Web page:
Margaret Deavenport

By Published On: March 20, 2013

Margaret Deavenport traveled all over the United States with her work and has experienced eating at some fine restaurants, sometimes trying to emulate the dishes she has been served.

Her first time to eat corn chowder was at Windows On The World which was atop the old World Trade Center. An extensive place setting of silverware was on their table, and she said the only other time she had seen this was in Rose Chandler’s home ec class in Calhoun City. In that class, she also learned about table manners and food presentation.

Margaret’s mother, Epsya Clanton, and her grandmother, Eunice Vance, were very instrumental in her learning to cook. She and her sisters started dinner during the week, and their mother would let them make dessert.

Once they made a plain scratch cake for which they used all the food coloring to make a pretty icing. “The frosting failed miserably.” They ate it anyway, with their mother naming it the “Grin and Bear It” cake.

They ate “plain food” growing up in Pleasant Hill community–vegetables and cornbread all during the week, looking forward to their mother cooking hamburgers every Friday night. The rest of the weekend fish, quail, pot roast or maybe pork loin with tomato gravy would be served. She grew up with her family gardening and raising their own pork and beef, commenting that she has churned a lot of butter and pounded a lot of cabbage to make kraut.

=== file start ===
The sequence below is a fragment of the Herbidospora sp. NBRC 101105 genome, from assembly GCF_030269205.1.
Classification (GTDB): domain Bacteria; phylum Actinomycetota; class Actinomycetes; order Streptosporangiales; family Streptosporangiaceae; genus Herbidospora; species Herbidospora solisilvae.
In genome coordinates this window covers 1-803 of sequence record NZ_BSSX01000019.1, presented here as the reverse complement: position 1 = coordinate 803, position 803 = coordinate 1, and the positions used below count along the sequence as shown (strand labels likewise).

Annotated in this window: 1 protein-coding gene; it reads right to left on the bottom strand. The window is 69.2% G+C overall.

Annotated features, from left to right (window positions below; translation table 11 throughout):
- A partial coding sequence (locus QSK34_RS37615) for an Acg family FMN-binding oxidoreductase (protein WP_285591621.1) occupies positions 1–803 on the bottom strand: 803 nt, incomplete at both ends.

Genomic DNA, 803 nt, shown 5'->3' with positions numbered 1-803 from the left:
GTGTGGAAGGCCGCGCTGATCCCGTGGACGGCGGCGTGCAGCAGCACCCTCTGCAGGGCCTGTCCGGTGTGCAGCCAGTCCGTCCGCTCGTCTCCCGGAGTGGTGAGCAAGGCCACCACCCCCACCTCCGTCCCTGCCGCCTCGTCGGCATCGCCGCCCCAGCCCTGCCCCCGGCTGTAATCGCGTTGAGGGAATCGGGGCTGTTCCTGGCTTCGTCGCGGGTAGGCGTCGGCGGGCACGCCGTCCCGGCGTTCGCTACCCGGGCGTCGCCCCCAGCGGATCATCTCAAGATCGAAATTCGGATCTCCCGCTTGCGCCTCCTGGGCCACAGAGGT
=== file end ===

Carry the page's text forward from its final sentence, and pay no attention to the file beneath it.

Tomatoes are her favorite food, saying she would even eat them for breakfast. Her favorite restaurant,?Palace Cafe, is in an old music store on Canal Street in New Orleans where she enjoys any of the fish dishes, beef medallions and white chocolate bread pudding. A New Orleans friend, Kathy Lafitte, shared the roast beef salad recipe– “a good way to use the remnants from a southern pot roast.”

Margaret lived in New Orleans for 10 years, evacuating to Flowood after Hurricane Katrina. She did return, but left for good in 2007 after a tornado took the roof off her house.

She has cooked all of her life and loves it. Currently living back in Pleasant Hill with her daughter and granddaughter, Emily and Maggie Rennie, some of their favorite meals are salmon patties, pear salad, spinach tortellini; chicken and rice casserole; pink-eyed purple hull peas, fried okra baked, sliced tomatoes and cornbread. “Grandma’s Spaghetti” is also a favorite–to whole wheat linguine, diced tomatoes, tomato sauce, she adds sauteed mild Italian sausage, sliced.